Feature Transformation – FeatureHasher (Transformer)




Feature Transformation – FeatureHasher (Transformer)


  input_cols = NULL, 
  output_col = NULL, 
  num_features = 2^18, 
  categorical_cols = NULL, 
  uid = random_string("feature_hasher_"), 


Arguments Description
x A spark_connection, ml_pipeline, or a tbl_spark.
input_cols Names of input columns.
output_col Name of output column.
num_features Number of features. Defaults to \(list("2^18")\).
categorical_cols Numeric columns to treat as categorical features. By default only string and boolean columns are treated as categorical, so this param can be used to explicitly specify the numerical columns to treat as categorical.
uid A character string used to uniquely identify the feature transformer.
Optional arguments; currently unused.


Feature hashing projects a set of categorical or numerical features into a feature vector of specified dimension (typically substantially smaller than that of the original feature space). This is done using the hashing trick https://en.wikipedia.org/wiki/Feature_hashing to map features to indices in the feature vector.

The FeatureHasher transformer operates on multiple columns. Each column may contain either numeric or categorical features. Behavior and handling of column data types is as follows: -Numeric columns: For numeric features, the hash value of the column name is used to map the feature value to its index in the feature vector. By default, numeric features are not treated as categorical (even when they are integers). To treat them as categorical, specify the relevant columns in categoricalCols. -String columns: For categorical features, the hash value of the string “column_name=value” is used to map to the vector index, with an indicator value of 1.0. Thus, categorical features are “one-hot” encoded (similarly to using OneHotEncoder with drop_last=FALSE). -Boolean columns: Boolean values are treated in the same way as string columns. That is, boolean features are represented as “column_name=true” or “column_name=false”, with an indicator value of 1.0.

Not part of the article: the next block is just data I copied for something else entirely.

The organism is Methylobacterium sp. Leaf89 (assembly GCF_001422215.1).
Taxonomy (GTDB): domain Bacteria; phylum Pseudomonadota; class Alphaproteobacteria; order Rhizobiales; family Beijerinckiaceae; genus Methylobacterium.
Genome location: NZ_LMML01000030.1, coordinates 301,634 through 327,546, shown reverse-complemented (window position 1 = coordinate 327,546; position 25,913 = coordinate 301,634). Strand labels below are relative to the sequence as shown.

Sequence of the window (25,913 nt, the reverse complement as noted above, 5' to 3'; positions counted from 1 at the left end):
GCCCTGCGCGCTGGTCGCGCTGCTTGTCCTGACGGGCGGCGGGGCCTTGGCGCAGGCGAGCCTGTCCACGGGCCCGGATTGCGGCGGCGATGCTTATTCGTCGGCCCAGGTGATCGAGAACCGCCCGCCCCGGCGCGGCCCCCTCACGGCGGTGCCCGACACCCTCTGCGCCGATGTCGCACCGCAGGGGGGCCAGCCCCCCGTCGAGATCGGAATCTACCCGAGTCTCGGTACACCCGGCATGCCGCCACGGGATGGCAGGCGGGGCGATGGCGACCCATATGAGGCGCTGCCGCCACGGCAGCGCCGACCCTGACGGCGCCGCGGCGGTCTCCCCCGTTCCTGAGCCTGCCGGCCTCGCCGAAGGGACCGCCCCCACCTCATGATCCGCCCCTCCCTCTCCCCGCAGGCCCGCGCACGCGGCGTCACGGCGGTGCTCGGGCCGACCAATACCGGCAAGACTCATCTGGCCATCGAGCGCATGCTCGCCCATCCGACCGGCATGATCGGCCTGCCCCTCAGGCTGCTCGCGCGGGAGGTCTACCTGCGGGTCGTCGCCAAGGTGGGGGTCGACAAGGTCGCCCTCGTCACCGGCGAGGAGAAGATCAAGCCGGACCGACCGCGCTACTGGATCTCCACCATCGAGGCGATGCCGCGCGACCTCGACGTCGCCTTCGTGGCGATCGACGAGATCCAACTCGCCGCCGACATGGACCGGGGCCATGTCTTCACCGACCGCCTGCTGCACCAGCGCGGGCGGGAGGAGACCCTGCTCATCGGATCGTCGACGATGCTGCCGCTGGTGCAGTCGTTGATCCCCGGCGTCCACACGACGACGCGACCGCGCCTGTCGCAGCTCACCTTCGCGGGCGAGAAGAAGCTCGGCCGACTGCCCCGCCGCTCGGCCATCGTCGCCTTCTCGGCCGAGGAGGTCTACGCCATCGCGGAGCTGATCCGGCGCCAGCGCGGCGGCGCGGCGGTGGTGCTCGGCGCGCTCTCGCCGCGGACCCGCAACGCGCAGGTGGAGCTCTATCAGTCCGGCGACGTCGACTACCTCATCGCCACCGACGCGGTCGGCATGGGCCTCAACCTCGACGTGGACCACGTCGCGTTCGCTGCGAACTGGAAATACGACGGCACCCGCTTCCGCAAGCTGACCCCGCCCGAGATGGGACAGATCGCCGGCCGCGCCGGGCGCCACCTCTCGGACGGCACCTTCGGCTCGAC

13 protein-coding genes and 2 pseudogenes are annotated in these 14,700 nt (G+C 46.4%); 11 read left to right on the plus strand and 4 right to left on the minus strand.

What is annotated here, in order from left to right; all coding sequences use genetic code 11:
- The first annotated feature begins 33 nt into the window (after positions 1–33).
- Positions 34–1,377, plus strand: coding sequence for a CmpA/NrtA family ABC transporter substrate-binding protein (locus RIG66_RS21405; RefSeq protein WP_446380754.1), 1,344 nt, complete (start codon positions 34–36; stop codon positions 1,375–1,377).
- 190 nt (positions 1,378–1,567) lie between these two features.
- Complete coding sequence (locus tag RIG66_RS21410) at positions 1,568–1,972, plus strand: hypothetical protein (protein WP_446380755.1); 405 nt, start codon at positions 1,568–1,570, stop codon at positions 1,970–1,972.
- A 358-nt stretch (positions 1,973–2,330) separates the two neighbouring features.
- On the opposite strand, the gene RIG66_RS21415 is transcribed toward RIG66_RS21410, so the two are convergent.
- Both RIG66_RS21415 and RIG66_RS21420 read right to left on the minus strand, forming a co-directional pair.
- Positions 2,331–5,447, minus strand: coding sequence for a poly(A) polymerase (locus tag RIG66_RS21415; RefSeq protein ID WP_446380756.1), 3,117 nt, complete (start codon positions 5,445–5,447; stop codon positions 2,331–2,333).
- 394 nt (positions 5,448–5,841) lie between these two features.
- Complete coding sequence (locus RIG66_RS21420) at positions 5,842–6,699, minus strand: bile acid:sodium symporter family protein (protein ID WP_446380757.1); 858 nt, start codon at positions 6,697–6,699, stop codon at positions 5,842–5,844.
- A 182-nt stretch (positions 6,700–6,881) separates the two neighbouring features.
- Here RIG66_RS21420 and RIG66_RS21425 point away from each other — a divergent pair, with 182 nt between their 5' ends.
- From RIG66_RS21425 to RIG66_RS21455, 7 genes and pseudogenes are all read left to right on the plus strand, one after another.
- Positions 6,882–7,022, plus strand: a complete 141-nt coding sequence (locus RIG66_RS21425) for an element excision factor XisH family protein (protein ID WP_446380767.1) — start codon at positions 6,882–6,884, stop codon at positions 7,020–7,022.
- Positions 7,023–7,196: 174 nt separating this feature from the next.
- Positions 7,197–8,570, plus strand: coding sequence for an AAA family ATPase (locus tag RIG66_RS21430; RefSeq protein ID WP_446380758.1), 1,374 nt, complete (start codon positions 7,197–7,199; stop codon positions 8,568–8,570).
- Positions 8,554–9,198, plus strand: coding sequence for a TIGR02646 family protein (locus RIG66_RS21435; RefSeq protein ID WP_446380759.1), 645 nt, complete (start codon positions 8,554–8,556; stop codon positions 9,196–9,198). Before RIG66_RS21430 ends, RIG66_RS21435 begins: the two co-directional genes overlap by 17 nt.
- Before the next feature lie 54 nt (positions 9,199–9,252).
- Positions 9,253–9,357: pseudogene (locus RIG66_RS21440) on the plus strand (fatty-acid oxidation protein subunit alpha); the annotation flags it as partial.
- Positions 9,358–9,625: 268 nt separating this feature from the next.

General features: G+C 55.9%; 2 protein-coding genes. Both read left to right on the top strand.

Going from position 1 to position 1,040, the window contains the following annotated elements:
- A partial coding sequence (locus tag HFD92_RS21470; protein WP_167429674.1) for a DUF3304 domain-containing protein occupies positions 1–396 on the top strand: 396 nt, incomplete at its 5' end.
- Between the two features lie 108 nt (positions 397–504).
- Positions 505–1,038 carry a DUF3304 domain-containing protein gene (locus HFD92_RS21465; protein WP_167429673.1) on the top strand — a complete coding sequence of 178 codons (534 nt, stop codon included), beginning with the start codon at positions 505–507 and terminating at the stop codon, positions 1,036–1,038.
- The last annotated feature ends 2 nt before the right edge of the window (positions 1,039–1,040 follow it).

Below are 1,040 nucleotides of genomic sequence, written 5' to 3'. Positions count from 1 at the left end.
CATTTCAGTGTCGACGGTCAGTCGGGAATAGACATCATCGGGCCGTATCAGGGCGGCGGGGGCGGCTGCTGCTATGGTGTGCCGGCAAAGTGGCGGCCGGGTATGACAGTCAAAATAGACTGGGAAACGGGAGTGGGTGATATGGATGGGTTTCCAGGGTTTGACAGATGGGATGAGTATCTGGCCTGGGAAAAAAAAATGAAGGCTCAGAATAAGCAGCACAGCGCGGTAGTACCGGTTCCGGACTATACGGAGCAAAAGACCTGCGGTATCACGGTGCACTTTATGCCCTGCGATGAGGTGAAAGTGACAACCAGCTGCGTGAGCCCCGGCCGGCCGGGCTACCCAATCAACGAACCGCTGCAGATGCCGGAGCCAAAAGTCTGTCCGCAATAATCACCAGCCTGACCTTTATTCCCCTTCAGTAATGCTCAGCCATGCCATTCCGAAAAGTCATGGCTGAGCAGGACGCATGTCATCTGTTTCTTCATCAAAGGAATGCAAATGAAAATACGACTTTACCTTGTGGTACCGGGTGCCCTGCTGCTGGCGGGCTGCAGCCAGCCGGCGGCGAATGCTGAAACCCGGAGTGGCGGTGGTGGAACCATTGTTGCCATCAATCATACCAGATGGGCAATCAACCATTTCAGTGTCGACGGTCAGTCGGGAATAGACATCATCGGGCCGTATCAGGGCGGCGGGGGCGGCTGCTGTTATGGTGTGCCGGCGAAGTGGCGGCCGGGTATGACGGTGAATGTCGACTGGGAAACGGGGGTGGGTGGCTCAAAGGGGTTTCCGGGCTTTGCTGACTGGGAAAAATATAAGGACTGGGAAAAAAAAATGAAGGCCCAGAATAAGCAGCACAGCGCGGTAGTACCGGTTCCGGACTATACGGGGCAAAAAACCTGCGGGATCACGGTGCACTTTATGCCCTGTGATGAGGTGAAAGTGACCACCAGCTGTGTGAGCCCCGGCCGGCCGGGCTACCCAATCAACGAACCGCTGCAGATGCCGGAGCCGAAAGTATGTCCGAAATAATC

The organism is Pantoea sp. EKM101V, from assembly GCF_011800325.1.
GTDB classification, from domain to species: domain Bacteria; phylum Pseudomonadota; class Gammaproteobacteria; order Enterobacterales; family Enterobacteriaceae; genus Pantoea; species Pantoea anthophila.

Null (missing) values are ignored (implicitly zero in the resulting feature vector).

The hash function used here is also the MurmurHash 3 used in HashingTF. Since a simple modulo on the hashed value is used to determine the vector index, it is advisable to use a power of two as the num_features parameter; otherwise the features will not be mapped evenly to the vector indices.


The object returned depends on the class of x.

  • spark_connection: When x is a spark_connection, the function returns a ml_transformer, a ml_estimator, or one of their subclasses. The object contains a pointer to a Spark Transformer or Estimator object and can be used to compose Pipeline objects.

  • ml_pipeline: When x is a ml_pipeline, the function returns a ml_pipeline with the transformer or estimator appended to the pipeline.

  • tbl_spark: When x is a tbl_spark, a transformer is constructed then immediately applied to the input tbl_spark, returning a tbl_spark

See Also

See https://spark.apache.org/docs/latest/ml-features.html for more information on the set of transformations available for DataFrame columns in Spark.

Other feature transformers: ft_binarizer(), ft_bucketizer(), ft_chisq_selector(), ft_count_vectorizer(), ft_dct(), ft_elementwise_product(), ft_hashing_tf(), ft_idf(), ft_imputer(), ft_index_to_string(), ft_interaction(), ft_lsh, ft_max_abs_scaler(), ft_min_max_scaler(), ft_ngram(), ft_normalizer(), ft_one_hot_encoder_estimator(), ft_one_hot_encoder(), ft_pca(), ft_polynomial_expansion(), ft_quantile_discretizer(), ft_r_formula(), ft_regex_tokenizer(), ft_robust_scaler(), ft_sql_transformer(), ft_standard_scaler(), ft_stop_words_remover(), ft_string_indexer(), ft_tokenizer(), ft_vector_assembler(), ft_vector_indexer(), ft_vector_slicer(), ft_word2vec()